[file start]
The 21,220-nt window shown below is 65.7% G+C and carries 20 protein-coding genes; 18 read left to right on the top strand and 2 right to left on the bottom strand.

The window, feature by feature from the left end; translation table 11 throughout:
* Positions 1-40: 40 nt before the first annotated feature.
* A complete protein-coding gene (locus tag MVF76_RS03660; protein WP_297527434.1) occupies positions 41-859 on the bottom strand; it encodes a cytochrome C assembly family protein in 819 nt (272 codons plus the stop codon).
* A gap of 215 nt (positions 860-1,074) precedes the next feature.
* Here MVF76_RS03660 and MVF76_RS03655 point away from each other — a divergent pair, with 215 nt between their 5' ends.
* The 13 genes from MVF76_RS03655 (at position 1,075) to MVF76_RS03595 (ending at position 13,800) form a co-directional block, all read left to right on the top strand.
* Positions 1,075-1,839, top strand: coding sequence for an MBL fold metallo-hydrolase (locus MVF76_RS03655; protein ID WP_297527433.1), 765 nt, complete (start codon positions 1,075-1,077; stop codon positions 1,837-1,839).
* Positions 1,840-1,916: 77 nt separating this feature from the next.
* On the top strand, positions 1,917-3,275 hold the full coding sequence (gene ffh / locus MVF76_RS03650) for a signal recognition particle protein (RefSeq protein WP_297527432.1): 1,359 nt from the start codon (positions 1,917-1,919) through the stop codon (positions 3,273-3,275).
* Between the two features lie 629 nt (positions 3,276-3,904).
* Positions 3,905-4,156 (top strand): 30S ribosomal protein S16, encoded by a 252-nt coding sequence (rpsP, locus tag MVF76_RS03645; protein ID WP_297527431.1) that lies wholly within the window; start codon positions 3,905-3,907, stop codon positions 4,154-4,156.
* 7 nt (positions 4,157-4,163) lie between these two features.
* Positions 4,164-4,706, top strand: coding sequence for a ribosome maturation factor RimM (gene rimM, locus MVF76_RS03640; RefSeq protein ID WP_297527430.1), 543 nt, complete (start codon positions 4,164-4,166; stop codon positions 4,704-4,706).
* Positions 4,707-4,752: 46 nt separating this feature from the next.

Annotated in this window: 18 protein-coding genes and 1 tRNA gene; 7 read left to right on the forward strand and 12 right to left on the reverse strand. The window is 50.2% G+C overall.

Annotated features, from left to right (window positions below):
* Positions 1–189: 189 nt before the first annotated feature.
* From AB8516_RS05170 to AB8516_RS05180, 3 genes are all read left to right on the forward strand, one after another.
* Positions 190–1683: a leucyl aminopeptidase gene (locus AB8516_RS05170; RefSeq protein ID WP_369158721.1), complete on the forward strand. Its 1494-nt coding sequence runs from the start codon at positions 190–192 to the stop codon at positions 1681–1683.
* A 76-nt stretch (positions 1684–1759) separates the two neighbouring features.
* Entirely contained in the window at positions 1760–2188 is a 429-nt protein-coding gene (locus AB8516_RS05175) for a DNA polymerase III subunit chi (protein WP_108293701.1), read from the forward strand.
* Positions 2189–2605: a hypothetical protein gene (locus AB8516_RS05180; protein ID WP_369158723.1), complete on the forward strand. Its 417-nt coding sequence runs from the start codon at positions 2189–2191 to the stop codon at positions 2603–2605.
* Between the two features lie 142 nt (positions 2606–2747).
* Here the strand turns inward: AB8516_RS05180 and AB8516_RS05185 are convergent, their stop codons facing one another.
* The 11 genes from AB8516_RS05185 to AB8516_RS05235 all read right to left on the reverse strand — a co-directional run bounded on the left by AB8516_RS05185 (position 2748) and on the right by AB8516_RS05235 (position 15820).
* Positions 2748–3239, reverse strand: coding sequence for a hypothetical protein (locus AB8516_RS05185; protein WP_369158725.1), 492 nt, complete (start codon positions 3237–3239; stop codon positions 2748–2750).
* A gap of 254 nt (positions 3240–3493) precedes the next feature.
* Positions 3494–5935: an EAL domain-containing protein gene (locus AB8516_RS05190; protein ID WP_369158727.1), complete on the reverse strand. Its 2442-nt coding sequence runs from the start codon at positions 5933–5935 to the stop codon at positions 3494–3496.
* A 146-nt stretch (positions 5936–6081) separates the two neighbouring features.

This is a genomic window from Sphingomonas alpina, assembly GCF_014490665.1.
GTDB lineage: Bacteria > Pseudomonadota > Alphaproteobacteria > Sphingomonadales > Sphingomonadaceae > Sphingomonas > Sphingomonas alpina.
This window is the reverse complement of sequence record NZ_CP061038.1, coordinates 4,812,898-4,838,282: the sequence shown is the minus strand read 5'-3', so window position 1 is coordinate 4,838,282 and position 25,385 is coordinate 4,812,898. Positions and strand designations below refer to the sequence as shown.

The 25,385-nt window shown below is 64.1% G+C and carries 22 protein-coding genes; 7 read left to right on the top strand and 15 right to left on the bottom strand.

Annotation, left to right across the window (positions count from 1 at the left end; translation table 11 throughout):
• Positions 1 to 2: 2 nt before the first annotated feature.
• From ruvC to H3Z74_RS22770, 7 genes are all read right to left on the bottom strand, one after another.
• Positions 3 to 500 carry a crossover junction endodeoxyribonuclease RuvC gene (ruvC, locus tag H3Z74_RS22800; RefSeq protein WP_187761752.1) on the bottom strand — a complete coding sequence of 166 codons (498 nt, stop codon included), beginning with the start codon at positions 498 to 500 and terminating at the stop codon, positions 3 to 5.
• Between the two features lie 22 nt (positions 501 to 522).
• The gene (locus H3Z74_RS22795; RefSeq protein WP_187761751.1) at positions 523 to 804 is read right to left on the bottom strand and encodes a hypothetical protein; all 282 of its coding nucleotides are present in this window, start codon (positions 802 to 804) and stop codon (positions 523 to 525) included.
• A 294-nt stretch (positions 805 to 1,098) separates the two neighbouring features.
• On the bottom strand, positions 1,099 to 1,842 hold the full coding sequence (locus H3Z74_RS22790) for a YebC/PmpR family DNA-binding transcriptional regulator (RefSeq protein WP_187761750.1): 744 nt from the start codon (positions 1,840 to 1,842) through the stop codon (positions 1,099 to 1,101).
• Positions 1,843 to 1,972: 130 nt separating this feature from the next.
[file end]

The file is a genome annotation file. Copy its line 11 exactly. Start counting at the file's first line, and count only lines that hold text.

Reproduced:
* Between the two features lie 629 nt (positions 3,276-3,904).